What Is Post-Traumatic Stress Disorder (PTSD)?
Not every person who has experienced trauma or a traumatic event develops post-traumatic stress disorder. Some people experience symptoms like these and find the symptoms gradually fade as the unsettling event is processed over time. Trauma symptoms that persist and do not decrease in severity may be an indication that the trauma has developed into a mental health disorder called post-traumatic stress disorder (PTSD). Common symptoms of PTSD include hypervigilance, flashbacks, persistent memories of the traumatic event, and avoidance behaviors. Seeking help when these symptoms and complications arise is key to living life to your fullest potential.
Therapies for Treating Trauma & PTSD
There is no one cure for trauma nor any quick fixes for the suffering associated with them, but there is hope. While pharmacological therapy, such as antidepressants, are often used to treat co-occurring disorders associated with trauma, the first-line treatment approach is trauma-informed therapy. A trauma-informed therapist is aware of the complex impact of trauma on a person’s suffering and how it shapes a person’s efforts to cope. A trauma-informed approach integrates a thorough knowledge of this impact into every aspect of treatment, making emotional and psychological safety a priority for the individual with a trauma history.
Most trauma-informed therapists will employ a variety of therapy modalities:
- Cognitive Behavioral Therapy (CBT) helps you process and evaluate your thoughts and feelings about your experience.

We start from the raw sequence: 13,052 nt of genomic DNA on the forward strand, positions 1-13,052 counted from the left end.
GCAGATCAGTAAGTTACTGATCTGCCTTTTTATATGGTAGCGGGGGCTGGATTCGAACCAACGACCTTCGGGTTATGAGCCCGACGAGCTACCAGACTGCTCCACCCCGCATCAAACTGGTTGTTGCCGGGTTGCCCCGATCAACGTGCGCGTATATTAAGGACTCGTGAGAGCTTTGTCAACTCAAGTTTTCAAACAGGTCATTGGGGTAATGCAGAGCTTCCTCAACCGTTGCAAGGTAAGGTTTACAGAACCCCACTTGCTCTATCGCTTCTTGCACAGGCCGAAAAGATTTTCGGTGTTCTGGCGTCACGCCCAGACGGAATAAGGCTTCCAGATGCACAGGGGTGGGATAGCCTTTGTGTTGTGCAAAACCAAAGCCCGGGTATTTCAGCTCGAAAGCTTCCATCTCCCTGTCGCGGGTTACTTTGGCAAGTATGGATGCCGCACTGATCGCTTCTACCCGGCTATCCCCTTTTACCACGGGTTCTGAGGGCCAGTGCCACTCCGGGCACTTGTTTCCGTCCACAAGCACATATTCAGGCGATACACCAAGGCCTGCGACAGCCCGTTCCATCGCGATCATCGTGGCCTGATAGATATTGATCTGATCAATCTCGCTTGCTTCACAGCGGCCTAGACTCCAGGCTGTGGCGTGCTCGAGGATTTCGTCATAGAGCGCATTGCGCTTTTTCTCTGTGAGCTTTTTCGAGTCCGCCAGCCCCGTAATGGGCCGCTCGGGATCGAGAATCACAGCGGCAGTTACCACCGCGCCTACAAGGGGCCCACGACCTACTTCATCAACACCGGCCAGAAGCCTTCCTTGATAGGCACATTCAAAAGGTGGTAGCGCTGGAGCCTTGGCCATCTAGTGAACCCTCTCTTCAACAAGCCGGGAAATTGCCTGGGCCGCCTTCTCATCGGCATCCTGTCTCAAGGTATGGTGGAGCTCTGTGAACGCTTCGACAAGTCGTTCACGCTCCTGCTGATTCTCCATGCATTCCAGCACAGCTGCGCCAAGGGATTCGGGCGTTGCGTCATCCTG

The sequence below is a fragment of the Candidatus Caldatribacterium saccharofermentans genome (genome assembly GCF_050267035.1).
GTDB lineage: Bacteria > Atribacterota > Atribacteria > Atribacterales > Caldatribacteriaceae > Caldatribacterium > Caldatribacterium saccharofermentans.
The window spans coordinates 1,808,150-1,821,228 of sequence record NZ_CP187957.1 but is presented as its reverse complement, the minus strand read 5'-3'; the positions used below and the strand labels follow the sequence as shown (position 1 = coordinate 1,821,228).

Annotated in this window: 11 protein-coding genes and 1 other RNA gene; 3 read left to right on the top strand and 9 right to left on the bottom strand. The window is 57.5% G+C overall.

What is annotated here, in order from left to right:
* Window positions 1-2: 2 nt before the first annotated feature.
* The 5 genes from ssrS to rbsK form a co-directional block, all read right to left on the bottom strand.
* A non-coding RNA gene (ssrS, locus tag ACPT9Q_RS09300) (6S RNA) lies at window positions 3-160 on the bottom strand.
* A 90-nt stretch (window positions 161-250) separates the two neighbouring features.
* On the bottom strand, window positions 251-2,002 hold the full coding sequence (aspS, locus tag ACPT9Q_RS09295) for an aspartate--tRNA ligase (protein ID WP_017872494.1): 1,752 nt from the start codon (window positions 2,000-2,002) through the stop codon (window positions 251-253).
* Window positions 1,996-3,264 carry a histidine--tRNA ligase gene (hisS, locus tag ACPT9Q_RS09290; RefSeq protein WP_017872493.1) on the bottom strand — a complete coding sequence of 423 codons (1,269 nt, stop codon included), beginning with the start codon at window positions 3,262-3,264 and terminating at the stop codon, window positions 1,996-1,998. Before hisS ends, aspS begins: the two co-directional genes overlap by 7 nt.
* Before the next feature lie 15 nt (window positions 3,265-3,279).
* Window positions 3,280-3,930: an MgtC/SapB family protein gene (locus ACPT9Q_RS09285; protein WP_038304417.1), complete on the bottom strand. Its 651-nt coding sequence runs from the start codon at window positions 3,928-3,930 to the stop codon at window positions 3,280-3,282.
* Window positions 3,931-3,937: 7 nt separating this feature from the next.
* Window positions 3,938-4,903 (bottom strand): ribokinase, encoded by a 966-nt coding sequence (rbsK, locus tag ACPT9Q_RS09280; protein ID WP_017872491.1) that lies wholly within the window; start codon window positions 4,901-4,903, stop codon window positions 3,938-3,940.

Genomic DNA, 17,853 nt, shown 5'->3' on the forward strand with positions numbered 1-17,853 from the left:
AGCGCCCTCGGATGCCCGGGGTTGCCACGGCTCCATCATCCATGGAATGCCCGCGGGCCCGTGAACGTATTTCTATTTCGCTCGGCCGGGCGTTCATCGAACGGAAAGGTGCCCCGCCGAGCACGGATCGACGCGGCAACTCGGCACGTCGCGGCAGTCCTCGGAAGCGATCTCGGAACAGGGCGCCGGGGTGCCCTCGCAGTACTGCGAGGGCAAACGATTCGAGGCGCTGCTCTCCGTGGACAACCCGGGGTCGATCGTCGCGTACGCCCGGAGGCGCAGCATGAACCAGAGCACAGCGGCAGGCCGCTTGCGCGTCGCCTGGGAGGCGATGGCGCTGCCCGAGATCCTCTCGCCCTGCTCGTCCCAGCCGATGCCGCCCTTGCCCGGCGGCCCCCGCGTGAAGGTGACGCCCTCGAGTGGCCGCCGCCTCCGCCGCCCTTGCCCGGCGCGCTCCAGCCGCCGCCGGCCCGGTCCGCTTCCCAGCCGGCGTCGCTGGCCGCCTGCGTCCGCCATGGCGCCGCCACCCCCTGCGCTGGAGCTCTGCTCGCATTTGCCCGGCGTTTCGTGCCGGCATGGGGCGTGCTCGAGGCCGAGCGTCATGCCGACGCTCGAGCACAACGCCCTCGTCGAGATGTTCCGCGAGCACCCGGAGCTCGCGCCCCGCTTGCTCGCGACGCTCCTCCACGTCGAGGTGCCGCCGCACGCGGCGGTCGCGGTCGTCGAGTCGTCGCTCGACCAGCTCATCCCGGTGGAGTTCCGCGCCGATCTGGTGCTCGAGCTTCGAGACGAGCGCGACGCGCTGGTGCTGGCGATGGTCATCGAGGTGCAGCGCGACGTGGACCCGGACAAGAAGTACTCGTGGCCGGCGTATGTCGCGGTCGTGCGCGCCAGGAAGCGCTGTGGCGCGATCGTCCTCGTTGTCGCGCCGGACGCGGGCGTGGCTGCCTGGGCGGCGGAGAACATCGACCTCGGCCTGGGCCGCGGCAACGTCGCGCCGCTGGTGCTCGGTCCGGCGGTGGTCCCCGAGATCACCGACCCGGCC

- Eye Movement Desensitization and Reprocessing (EMDR) incorporates elements of cognitive-behavioral therapy with eye movements or other forms of rhythmic, left-right stimulation that can “unfreeze” traumatic memories.
- Somatic Experiencing (SE) focuses on bodily sensations, rather than thoughts and memories about the traumatic event. By concentrating on what’s happening in your body, you can release pent-up trauma-related energy through shaking, crying, and other forms of physical release.
Trauma-informed therapists use all the tools and treatments they can to promote healing while preventing further harm. You can expect trauma-informed therapists to:
- Create a safe environment where healing can occur.
- Talk about self-care, boundaries, grounding, and resourcing.
- Work to understand your coping strategies, how you survived your experiences, and help you build new healthy coping skills.
- Move at a pace that’s comfortable for you, collaborating with you along the way, and working to keep you within your window of tolerance of emotions.
We’re Here For You
Recognizing the nature of trauma and understanding its impact is the beginning of hope and recovery. Trauma-informed care is built on a holistic view that offers safety and compassion. It inspires hope and empowers people to make long-lasting change.
If you or someone you know is struggling, we’re here for you. Northshore Family Counseling’s trauma-informed counselors are ready to work with you to create a tailored approach that will give you the best chance of recovery. Contact us for an appointment at our office at 985-661-0560 or fill out our appointment request form
to get started.